Exercise is not medicine, and suggestions to the contrary do nothing to help fitness trainers improve the health of their clients.
“An apple a day keeps the doctor away.”
This popular saying portrays certain activities as having the ability to improve health. Most people accord a notion of truth to the adage, but would anyone suggest a farmer or retailer could be held out as an exemplar of a health or medical profession? Probably not.
Yet this is exactly what the American College of Sports Medicine (ACSM) is trying to do with Exercise Is Medicine (EIM)—a media campaign, a proposed system of physician-based physical-activity prescription and referral, and a revenue-generating set of credentials offered by the ACSM.
The fitness industry is not medicine. Any organization that argues fitness is medicine is overreaching its operational scope and pandering to its members and the populace, all in hopes of weaseling into a place alongside medicine, nursing, physical therapy and athletic training as a licensed profession.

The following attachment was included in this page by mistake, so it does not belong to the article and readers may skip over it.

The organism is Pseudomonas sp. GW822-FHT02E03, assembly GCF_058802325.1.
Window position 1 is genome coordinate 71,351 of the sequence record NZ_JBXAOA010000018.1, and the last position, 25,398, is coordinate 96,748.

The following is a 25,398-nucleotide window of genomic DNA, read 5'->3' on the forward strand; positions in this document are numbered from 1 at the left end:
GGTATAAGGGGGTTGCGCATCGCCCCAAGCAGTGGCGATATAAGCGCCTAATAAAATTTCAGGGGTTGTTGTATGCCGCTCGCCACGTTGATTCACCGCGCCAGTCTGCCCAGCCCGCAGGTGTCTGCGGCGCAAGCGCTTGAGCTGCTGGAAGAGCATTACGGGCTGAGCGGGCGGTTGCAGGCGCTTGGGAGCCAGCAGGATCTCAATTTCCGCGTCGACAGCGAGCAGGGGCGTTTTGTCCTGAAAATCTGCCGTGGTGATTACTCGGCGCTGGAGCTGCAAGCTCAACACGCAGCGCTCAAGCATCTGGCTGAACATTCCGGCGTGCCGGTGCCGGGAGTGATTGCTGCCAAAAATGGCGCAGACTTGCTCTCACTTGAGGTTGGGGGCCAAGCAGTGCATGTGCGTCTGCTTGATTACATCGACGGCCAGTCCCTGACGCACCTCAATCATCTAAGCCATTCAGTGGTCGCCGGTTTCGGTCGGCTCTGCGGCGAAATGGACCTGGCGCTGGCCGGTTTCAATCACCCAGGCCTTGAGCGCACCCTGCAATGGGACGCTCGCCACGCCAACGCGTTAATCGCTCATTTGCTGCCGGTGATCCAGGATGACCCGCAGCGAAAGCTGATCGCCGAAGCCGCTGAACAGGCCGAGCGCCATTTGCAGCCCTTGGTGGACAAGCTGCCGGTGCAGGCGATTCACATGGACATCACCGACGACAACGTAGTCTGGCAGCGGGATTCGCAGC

The ACSM must be encouraged to cease its attempts to confuse and misclassify fitness delivery to healthy individuals as medicinal physical activity in order to advance its own agenda at the expense of its partners, its competitors and fitness trainers everywhere. Although fundamentally different, physical activity and exercise can indeed be medicine—but only if disease or injury is present. The ACSM should concern itself with physical activity and exercise as therapy for disease and as rehabilitation. It should leave fitness for the masses to others.
CrossFit Founder and CEO Greg Glassman has described exercise training as “non-medical health care that works.” In the context of the gym, this means trainers in the fitness industry aren’t diagnosing or prescribing anything. They are teaching and training fitness, and the byproduct of their services is better health and function in their customers. In contrast to the goals of the ACSM and EIM, these are outcomes CrossFit and the evolving fitness industry can deliver.